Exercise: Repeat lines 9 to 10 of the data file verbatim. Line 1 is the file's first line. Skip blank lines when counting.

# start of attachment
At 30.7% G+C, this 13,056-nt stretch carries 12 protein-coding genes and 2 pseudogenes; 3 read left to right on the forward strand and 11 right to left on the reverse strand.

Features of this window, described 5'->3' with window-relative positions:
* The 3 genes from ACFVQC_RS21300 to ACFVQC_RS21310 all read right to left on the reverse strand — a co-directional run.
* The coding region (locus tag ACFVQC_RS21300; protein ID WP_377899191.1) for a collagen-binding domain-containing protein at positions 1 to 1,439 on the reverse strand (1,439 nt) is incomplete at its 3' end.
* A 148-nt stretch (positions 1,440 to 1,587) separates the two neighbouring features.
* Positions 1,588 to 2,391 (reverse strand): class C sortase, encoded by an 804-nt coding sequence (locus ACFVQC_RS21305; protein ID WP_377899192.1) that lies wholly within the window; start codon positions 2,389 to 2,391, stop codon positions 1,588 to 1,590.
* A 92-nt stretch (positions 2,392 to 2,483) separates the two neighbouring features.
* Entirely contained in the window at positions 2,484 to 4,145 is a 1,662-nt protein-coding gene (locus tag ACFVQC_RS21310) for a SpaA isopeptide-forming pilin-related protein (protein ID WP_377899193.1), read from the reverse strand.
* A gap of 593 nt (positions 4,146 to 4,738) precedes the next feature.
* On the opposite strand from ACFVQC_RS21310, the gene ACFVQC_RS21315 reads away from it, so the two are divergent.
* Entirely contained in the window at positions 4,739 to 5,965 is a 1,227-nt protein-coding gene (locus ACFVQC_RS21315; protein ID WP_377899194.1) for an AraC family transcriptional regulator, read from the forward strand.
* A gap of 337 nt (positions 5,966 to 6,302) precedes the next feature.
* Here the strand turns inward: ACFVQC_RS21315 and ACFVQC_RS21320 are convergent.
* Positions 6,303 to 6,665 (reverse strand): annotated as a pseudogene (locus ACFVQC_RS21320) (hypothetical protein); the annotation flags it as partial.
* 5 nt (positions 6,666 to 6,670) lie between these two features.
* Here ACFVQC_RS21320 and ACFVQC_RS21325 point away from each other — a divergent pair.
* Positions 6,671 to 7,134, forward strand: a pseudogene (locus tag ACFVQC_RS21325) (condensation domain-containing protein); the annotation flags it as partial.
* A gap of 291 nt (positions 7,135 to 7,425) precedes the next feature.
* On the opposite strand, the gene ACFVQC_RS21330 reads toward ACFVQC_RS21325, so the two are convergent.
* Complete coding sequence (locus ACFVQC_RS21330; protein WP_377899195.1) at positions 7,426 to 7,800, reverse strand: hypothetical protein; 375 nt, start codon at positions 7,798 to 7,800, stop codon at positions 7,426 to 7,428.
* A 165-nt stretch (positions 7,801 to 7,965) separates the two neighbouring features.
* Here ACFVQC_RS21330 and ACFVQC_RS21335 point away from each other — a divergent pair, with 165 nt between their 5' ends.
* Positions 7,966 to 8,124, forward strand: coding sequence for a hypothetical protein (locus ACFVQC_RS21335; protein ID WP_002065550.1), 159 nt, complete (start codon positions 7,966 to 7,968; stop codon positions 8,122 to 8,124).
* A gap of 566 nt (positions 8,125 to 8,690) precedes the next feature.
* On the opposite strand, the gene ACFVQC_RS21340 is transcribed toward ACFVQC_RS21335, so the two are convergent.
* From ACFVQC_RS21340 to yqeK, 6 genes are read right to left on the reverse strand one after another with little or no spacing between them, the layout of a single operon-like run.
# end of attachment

* A gap of 593 nt (positions 4,146 to 4,738) precedes the next feature.
* On the opposite strand from ACFVQC_RS21310, the gene ACFVQC_RS21315 reads away from it, so the two are divergent.